Me: Well, how much calcium do you need? How much protein do you need?
Seeker 1: I don’t know.
Me: Hhhhmmm. Why don’t we figure out what you need and THEN figure out how you can get it. It is like traveling–you need to have an idea of where you are going before you can get there.
Seeker 2: My kids drink 4 gallons of milk a week! They need their calcium and protein from milk. It is cheap and they love it! Are you telling me your kids don’t drink any milk?
Me: Wow, that is a lot of information and questions. Yes, I am telling you my family of 6 uses a 1/2 gallon of organic milk a week. I have two cereal eaters and they drink the milk.
Seeker 2: What do they drink at meals?
Me: Water. sometimes with ice
Seeker 2: My kids would never drink water–they love milk.
Seeker 2: I could never afford 4 gallons of organic milk a week.
Me: Could you afford free water that comes from the faucet and less milk?
Seeker 2: But where will they get their calcium?
Me: How much calcium do they need . . .
More often than not I have the same conversation over and over again . . . except that one conversation takes longer. Or it doesn’t happen at all. Sometimes just the thought of me not giving my kids milk is enough for them to think I’m crazy and just walk away. I’m ok with that. I’m a compassionate, respectful vegan.
I’m a Reneegan!
I eat loads of plants. I love plants. I love the colors in beans, veggies, fruits. In the end you could call me plant based, a vegan, a vegetarian or . . .
you could just call me a Reneegan. I eat what makes my heart sing and my soul dance. I want you to do the same. I want you to be happy in your own choices. I want us both to honor and respect our individual choices.
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French Toast Sticks!
Dairy Free French Toast Sticks were a hit on Instagram this week! This recipe is not vegan. I tried to make it vegan and it didn’t work. I was a bit bummed. I was also not thrilled with how they turned out . . . but my kids assured me that they were perfect! I didn’t add powdered sugar but I thought about it. What bugged me was the inconsistent coloring . . . I know, I know–who gives a shizzle? But I do. I like things a certain way. Next time I will cook them on the griddle and see how they look!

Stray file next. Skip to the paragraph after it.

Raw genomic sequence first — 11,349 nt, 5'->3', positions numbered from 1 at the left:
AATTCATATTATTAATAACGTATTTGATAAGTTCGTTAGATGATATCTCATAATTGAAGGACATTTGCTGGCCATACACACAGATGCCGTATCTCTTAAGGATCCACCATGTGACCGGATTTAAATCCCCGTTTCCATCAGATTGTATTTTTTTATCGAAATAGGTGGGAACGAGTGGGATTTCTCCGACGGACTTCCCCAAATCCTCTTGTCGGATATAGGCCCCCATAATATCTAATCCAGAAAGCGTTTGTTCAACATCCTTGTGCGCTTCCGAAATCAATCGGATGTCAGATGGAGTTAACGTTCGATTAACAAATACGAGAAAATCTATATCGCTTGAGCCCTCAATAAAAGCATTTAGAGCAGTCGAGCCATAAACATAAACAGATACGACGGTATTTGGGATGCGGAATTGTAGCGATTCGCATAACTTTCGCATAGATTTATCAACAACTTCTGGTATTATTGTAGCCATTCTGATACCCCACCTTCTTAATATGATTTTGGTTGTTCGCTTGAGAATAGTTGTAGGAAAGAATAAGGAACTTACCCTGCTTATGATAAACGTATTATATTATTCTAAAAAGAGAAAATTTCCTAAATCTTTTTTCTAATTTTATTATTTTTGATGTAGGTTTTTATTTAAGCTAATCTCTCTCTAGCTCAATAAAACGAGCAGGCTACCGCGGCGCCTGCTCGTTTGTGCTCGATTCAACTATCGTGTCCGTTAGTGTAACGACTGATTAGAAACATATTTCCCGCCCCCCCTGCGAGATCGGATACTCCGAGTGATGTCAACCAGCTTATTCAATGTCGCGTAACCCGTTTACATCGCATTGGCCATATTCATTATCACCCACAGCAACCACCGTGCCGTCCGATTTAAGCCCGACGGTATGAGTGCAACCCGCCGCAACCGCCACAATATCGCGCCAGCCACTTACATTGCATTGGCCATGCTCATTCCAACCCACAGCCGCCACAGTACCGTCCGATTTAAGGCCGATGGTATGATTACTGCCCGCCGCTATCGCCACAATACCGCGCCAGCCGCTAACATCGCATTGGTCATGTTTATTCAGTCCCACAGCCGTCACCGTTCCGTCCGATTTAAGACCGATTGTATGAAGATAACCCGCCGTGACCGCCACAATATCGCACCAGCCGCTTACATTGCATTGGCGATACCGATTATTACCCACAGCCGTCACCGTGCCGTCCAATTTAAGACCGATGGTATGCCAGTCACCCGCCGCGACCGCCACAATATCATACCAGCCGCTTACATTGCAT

The Recipe (such that it is . . . I don’t really like recipes.)
- cut a stack of bread into 4 pieces.
- crack 3 eggs in a bowl, whisk. add almond milk until the mixture is less yellow and more white–that is the perfect “wash” for the bread. If you are using eggs and milk it is the same thing–add the milk until the mixture isn’t yellow.
- add the bread to the mixture one slice at a time, turning to coat them.
- place the “sticks” into the hot oiled/buttered/earth balanced pan–same temp as for pancakes.
This is a great make ahead meal AND a great lunch meal. I have also frozen them for traveling or for breakfast. I play around with different breads . . .
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Be Blessed as you eat and live with love, gratitude and compassion.